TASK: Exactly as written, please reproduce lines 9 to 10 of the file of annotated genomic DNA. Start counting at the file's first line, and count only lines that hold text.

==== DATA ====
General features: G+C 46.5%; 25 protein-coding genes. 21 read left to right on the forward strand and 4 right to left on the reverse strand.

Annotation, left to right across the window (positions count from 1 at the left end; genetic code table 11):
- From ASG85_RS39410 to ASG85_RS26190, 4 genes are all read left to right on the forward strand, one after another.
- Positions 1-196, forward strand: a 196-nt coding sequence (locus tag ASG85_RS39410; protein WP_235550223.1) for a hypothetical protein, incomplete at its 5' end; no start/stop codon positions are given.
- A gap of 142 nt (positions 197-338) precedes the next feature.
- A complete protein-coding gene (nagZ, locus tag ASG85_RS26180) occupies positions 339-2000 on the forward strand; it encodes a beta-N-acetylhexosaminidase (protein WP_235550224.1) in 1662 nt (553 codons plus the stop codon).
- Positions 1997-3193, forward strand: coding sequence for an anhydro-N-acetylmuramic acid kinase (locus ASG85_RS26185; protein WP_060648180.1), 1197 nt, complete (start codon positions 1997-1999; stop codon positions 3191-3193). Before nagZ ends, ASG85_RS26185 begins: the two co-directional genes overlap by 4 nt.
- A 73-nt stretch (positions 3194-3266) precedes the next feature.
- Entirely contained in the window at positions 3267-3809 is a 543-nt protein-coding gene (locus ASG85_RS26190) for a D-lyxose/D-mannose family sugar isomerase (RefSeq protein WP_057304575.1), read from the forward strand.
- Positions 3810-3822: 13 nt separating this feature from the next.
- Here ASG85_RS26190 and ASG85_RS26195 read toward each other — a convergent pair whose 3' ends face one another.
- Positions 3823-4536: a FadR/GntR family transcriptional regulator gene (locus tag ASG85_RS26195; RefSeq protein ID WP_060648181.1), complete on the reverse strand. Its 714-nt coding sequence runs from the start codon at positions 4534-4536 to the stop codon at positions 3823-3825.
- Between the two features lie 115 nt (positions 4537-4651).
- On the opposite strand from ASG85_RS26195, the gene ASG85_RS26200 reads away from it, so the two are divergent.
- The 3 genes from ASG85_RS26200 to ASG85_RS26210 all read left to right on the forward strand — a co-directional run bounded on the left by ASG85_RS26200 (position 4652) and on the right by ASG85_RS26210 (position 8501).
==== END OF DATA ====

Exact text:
- Entirely contained in the window at positions 3267-3809 is a 543-nt protein-coding gene (locus ASG85_RS26190) for a D-lyxose/D-mannose family sugar isomerase (RefSeq protein WP_057304575.1), read from the forward strand.
- Positions 3810-3822: 13 nt separating this feature from the next.